How solid are growths in Asian economies?
Growth in countries like Singapore may have persisted owing to tremendous local stimulus, but financial markets remain tightly linked across the globe.
Asia is not immune to financial trouble elsewhere. The recent stabilization of output, especially in smaller markets like Singapore, owes much to America's restocking bounce, but wobbly exports leave especially smaller economies highly exposed to any gyrations in financial markets.
Analysts think strong growth will prevail, but this could lead to higher inflation and hike in interest rates. Asia is still dependent on how Europe will play out.
Here's more from Frederic Neumann, Co-head of Asian Economics Research, HSBC:
Has Asia gone low beta? Tempting thought. And many seem to think so. Investors across Europe all appear of one mind: Asia has become a dull part of the world, chugging along reasonably well, with few obvious risks, but little imminent reward. Juicy returns, so the consensus, are to be had elsewhere. Well, not so fast. As any veteran Asia watcher will readily attest: the region never stays boring for long.
First, Asia is not immune to financial trouble elsewhere. The second half of 2011 was a powerful reminder of that. As European banks scrambled for dollars, they also squeezed markets in Asia. Things have stabilized of late, mostly thanks to LTROs, but another round of Eurostress would whip about Asian markets as violently as before. Volatility hasn't suddenly disappeared from the scene.
Second, as solid as growth currently seems, it remains sensitive to the global industrial cycle. The recent stabilization of output, especially in smaller markets like Singapore owes much to America's restocking bounce.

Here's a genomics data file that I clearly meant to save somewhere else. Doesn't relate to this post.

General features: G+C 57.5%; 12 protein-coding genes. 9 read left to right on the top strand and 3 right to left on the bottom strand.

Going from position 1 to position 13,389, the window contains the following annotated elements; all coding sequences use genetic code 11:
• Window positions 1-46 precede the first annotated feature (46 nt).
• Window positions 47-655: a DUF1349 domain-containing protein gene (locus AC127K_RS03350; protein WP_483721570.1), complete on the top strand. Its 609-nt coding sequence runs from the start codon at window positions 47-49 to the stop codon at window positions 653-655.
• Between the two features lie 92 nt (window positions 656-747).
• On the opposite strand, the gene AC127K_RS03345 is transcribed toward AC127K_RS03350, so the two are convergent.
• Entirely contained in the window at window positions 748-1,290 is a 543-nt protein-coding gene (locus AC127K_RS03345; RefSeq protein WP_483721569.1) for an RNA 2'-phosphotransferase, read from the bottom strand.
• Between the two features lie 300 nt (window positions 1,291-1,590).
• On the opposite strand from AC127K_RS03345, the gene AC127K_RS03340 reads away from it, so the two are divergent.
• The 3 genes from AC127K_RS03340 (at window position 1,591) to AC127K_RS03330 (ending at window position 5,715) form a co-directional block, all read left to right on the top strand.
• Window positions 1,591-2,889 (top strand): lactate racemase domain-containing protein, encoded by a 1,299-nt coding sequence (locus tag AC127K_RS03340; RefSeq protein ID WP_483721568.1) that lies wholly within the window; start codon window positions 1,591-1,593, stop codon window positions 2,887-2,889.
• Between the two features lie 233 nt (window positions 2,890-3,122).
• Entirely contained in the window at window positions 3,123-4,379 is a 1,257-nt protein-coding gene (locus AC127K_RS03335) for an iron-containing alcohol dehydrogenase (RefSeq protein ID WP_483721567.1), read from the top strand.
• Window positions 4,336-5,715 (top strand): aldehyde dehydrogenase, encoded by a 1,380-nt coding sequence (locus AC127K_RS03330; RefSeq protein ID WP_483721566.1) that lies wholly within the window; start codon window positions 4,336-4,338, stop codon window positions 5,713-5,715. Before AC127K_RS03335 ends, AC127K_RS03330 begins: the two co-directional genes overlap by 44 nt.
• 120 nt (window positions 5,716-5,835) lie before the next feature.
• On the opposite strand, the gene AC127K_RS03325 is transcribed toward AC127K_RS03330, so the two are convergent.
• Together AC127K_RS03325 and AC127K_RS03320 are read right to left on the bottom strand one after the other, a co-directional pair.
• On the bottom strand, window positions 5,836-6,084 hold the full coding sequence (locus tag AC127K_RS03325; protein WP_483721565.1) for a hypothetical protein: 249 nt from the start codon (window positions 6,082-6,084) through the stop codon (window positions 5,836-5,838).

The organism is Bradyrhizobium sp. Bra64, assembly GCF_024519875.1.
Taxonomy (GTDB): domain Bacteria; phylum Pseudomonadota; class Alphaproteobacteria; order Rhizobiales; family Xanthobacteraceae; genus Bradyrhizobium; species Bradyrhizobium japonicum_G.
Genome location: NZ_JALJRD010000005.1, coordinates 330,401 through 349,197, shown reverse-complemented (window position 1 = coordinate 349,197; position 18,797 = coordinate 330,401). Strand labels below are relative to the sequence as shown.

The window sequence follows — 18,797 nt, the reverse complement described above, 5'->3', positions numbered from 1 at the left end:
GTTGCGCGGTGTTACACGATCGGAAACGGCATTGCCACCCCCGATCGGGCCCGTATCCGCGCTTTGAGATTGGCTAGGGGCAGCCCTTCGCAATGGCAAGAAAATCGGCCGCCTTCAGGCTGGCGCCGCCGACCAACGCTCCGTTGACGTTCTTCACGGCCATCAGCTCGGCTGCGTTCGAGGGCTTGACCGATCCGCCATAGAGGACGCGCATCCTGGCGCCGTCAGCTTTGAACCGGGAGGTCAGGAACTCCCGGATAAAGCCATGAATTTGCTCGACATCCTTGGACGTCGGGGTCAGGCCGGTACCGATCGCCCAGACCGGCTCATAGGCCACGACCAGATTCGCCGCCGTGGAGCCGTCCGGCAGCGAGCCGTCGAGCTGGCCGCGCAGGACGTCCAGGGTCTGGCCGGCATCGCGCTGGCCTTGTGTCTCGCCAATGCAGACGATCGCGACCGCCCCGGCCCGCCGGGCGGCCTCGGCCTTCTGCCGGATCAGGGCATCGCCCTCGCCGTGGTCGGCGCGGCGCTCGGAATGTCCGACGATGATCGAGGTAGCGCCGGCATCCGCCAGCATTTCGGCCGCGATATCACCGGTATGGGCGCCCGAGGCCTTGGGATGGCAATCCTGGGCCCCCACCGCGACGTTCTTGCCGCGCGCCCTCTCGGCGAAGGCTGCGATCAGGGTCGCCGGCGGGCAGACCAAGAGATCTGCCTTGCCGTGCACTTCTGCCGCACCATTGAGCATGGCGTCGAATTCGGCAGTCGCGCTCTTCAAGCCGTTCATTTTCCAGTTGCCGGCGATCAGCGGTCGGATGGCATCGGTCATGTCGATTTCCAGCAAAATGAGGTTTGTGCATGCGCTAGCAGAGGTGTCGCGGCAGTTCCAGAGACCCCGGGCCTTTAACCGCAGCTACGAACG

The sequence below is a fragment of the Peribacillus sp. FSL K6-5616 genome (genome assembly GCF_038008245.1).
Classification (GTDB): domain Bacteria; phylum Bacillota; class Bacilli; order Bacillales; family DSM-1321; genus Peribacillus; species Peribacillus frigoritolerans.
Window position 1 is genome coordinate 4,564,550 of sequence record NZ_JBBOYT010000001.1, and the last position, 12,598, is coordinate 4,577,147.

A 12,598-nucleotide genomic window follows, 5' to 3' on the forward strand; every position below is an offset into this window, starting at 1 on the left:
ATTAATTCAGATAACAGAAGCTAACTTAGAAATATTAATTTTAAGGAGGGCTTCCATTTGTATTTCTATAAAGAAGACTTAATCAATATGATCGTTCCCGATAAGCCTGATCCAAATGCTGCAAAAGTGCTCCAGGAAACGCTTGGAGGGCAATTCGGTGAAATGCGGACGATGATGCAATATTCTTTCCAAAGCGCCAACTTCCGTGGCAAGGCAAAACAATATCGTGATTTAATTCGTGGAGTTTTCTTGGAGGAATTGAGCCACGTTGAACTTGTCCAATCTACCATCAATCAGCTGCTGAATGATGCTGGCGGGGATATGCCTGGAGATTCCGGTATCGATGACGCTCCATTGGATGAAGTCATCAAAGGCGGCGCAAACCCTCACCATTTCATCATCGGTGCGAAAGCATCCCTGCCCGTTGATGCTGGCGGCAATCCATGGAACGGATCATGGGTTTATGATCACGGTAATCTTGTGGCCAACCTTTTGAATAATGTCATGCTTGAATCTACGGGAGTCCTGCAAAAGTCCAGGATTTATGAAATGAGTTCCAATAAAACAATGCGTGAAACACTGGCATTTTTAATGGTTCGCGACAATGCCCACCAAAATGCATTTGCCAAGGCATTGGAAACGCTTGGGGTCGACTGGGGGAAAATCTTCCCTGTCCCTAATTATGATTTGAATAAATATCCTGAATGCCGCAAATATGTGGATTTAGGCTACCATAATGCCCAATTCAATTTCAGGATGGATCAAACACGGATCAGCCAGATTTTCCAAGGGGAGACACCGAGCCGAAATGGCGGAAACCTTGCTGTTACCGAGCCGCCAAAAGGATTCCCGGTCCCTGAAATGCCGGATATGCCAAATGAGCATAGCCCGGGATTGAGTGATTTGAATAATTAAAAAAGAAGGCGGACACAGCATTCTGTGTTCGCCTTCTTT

Third, wobbly exports leave especially smaller economies highly exposed to any gyrations in financial markets: the weaker trade is, the more important is local demand, but this depends crucially on sentiment. Stronger markets help, weaker ones don't. In recent years, Asian growth may from time to time have decoupled from the West owing to tremendous local stimulus, but financial markets have remained tightly linked across the globe.
Fourth, inflation is bubbling away beneath the surface. Suppose Europe holds it together in the coming months, possibly with the help of further easing by the ECB. In this case, Asian growth and regional markets would again roar. But price pressures would explode as well. And more quickly so than in previous cycles.
What's the most likely outcome? Our view is that strong growth will prevail and quickly lead to higher inflation and ultimately interest rates hikes. But, the downside risks are equally apparent. Another Euro-bust would quickly put the squeeze on Asia as well. Much depends on how you see Europe play out. On that, we'll leave you to judge. But one thing is clear: Asia will not stay dull for long. Why, then, is "vol" so cheap?